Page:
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For the evergreen, I was thinking about maybe a magnolia, such as a little gem, or maybe one of the cedars that were suggested in the other thread.

    Bookmark   March 4, 2012 at 3:16PM
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But where?

    Bookmark   March 4, 2012 at 3:27PM
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As a backdrop to the shrub/tree that I select for the front corner. Was thinking maybe a little gem/teddy bear, and on the backside of that, some shrubbery going down the lot line with a stone path between the plants/tree and the house.

    Bookmark   March 5, 2012 at 8:25AM
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As a backdrop to the small corner tree, in order to prevent the view beyond, you only need a small hedge a few feet high that extends the house face toward the lot line by a few feet. That's just one way of handling it and a number of evergreens would work... like tea olive, 'Sky pencil' Holly or 'Greenspire' Euonymus are some examples. I'm sure there are many more choices. However, as I said earlier, I don't think this is necessary in order to address your initial complaint about this area. I don't see that completely obstructing the view beyond is any great advantage. Nor do I think it's the optimum solution. Nevertheless, it can be done if you like. But I wouldn't recommend planting anything along that side corridor (at lot line) that would grow large in the shrub form (with foliage to the ground) as you risk obstructing access or overwhelming the area with foliage...without first examining this side area in greater detail. 'Little Gem,' though smaller than Southern Magnolia, is going to get sizable. Looks like you already have foundation shrubs going down the side of the house. With some plants that get large along the lot line, I could envision a narrow, pinched access through this area. If you want to coordinate plantings along the side, more information (pictures that clearly show this area) would be needed here.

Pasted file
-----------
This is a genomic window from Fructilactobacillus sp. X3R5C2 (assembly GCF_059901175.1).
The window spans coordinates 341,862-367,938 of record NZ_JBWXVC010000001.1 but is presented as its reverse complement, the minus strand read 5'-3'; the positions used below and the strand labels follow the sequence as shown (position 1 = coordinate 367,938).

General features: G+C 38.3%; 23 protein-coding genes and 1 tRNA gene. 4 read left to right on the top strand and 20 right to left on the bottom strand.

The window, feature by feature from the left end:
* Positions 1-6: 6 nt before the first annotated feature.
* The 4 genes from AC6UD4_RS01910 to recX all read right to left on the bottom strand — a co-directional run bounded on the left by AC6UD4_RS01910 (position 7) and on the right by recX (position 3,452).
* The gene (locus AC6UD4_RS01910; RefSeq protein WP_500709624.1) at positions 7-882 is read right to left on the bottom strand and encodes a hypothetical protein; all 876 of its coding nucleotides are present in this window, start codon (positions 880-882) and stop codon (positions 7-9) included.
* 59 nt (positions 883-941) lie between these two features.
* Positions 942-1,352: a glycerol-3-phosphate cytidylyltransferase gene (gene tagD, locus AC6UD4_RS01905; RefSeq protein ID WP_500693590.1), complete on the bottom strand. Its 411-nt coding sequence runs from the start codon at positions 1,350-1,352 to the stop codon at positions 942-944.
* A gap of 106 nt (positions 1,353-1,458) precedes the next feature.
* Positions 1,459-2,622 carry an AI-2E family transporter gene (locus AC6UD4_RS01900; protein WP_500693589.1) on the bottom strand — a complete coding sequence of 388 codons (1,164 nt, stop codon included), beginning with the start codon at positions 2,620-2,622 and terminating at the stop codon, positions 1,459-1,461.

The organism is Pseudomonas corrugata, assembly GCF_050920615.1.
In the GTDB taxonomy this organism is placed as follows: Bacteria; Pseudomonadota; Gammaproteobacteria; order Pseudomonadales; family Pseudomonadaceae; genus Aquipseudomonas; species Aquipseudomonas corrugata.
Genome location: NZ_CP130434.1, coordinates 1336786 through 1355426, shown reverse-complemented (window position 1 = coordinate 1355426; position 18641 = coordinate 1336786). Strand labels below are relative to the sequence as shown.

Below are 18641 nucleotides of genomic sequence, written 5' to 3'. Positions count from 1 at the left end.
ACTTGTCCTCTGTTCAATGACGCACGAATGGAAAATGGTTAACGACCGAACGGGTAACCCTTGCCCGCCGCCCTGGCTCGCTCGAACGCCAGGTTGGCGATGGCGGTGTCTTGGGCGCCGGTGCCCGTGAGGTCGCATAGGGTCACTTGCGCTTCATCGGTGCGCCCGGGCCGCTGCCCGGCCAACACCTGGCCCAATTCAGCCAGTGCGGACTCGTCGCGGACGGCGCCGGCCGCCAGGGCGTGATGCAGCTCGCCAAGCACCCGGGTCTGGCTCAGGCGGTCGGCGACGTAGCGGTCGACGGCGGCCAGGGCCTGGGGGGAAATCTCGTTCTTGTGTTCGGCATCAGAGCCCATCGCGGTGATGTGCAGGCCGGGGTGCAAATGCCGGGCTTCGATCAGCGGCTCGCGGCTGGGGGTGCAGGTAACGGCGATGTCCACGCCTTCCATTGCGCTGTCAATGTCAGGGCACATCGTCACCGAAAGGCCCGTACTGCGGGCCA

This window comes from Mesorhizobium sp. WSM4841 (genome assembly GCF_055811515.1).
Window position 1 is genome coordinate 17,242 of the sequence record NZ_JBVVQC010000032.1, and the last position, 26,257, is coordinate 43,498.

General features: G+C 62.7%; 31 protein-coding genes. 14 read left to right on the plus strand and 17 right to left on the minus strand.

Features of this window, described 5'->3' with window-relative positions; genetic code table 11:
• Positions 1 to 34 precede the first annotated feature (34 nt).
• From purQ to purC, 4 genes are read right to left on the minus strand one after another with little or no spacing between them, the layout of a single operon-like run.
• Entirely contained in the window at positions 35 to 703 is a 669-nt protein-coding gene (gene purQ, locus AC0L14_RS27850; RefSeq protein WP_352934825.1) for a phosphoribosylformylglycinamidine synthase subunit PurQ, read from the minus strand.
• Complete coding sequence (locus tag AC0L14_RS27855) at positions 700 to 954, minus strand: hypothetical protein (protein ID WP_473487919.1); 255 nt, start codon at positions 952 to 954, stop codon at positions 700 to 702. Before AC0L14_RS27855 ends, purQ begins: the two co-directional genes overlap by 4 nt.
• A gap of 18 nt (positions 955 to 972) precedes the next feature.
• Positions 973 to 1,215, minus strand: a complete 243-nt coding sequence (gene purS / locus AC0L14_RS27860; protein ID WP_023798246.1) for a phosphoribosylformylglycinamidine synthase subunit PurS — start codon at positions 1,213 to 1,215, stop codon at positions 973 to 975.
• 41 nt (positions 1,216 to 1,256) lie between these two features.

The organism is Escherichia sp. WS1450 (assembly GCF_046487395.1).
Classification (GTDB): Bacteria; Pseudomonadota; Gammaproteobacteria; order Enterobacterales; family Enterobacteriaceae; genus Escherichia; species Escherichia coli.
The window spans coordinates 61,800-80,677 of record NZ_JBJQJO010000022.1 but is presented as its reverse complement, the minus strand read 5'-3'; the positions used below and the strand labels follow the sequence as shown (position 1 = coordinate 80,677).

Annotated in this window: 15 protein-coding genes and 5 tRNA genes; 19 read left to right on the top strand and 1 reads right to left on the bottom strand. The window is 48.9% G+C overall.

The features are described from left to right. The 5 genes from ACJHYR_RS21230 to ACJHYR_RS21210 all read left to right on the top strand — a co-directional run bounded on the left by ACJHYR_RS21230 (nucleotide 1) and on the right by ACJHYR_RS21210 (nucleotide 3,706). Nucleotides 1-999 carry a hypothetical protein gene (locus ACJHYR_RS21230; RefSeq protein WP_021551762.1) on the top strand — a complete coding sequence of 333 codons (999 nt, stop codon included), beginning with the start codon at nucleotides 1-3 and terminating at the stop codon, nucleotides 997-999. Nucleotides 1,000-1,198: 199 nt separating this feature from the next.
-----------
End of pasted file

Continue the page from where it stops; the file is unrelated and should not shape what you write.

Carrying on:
Bookmark   March 5, 2012 at 9:27AM
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I was thinking little gem as well, it would really go well with your house height, frame, and dimensions, just plant about 8 foot off the house, ironically it would probably go well where the JM is though I guess you could always move that toward the front as a focal.

    Bookmark   April 13, 2012 at 12:39AM